Christine Blasey Ford’s lawyer quit his job to represent her for free

Michael Bromwich advises his client.
Michael Bromwich advises his client.
Image: Win McNamee/Pool via REUTERS
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The lawyers flanking Christine Blasey Ford—and who would be tasked with paying their fees—were the subject of questioning posed by Rachel Mitchell, the Arizona prosecutor employed by the US Senate judiciary committee’s Republican majority.

Ford, testifying about her accusations of sexual misconduct against Donald Trump’s Supreme Court nominee Brett Kavanaugh, told senators that one lawyer had been recommended by friends, and the other by Democratic senator Dianne Feinstein’s office. She began to explain the intricacies of how they would be paid, before one of her lawyers jumped in to clarify.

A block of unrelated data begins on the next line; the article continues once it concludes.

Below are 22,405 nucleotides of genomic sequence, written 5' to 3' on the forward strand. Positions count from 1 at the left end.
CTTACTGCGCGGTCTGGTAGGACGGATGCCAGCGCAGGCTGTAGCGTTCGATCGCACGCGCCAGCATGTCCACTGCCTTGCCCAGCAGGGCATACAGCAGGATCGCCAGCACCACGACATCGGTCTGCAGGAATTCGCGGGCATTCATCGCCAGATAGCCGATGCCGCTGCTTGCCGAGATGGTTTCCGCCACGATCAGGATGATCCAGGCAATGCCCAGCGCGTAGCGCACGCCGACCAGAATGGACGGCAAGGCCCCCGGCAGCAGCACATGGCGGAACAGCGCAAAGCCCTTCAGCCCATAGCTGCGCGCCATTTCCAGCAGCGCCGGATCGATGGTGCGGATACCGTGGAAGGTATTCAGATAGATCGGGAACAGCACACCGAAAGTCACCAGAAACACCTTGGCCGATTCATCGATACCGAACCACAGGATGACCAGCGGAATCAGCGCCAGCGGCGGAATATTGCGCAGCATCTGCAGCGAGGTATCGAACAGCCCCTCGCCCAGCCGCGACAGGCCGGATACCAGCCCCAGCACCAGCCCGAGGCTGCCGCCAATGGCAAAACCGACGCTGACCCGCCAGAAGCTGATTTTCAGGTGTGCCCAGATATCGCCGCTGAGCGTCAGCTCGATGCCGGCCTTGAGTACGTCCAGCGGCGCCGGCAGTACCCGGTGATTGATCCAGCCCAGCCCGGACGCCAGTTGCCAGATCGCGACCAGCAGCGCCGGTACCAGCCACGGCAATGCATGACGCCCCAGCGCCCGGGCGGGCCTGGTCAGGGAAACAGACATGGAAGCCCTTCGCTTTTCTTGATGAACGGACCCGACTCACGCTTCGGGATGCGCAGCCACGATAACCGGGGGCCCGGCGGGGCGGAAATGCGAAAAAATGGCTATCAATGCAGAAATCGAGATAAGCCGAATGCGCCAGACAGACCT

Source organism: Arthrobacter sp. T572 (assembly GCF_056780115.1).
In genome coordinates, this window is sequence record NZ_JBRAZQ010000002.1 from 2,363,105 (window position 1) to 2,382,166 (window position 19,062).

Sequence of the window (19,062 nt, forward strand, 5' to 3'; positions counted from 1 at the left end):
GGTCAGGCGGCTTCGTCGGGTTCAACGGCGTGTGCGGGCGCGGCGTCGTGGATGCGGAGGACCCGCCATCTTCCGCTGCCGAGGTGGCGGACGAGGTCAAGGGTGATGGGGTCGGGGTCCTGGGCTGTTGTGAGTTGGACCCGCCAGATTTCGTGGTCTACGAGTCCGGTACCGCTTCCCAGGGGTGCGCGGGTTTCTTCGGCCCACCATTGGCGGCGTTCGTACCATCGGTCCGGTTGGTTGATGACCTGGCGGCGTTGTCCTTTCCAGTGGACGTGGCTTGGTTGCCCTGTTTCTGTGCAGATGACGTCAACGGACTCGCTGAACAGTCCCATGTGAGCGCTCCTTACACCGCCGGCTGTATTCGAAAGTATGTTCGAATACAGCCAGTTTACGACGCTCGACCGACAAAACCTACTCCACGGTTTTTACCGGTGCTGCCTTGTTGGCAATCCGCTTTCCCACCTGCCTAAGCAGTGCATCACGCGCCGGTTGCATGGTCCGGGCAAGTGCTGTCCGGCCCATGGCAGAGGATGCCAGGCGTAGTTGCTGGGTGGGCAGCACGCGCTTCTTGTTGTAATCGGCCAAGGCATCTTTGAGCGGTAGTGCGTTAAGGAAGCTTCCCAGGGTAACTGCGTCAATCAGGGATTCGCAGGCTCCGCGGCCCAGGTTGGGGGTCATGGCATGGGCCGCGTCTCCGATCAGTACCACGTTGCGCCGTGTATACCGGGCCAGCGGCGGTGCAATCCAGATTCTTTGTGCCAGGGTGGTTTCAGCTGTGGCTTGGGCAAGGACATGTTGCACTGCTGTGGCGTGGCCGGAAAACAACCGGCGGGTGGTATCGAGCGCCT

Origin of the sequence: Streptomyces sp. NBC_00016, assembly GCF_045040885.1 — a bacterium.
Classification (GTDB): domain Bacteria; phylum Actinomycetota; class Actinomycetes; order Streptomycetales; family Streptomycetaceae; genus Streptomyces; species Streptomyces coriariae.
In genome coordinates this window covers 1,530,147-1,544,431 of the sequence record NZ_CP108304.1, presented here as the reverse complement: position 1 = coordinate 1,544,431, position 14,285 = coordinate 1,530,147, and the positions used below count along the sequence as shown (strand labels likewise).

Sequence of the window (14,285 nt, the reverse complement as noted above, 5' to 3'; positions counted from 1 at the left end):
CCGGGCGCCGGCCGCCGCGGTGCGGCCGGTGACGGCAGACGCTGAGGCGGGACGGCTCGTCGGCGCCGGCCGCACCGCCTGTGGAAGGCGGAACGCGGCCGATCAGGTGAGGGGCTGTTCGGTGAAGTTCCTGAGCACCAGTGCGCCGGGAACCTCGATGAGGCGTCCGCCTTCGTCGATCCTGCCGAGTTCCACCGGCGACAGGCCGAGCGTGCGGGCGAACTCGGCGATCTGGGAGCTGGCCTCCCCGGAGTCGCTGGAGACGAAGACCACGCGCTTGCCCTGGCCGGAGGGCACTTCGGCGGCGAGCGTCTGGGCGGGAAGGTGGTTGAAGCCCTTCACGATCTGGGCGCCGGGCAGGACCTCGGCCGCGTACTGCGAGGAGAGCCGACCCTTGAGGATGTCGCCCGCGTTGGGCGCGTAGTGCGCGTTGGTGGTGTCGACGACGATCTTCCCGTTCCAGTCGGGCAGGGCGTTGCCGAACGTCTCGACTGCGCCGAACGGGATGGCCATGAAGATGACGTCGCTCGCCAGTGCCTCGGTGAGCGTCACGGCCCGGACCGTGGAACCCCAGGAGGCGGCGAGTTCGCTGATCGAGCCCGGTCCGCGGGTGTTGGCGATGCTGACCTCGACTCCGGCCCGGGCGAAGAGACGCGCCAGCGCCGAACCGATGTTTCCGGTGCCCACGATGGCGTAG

“Both of her counsel are doing this pro bono,” Michael Bromwich said. “We are not being paid. We have no expectation of being paid.”

What he didn’t mention, as Bloomberg reports, is that not only was he doing the work for free, but he had also left his job to do so. Bromwich was formerly senior counsel at the Washington law firm Robbins, Russell, Englert, Orseck, Untereiner & Sauber LLP. When some partners objected to his decision to represent Ford, Bromwich jumped ship—then waived his fee.

Bromwich, a former federal prosecutor who helped investigate the Iran-Contra affair, has spent decades working in the private and public sector. This is not his first brush with the current administration, nor with high-profile political cases—former FBI deputy director Andrew McCabe, who was fired by Trump’s attorney general Jeff Sessions, is another of his clients.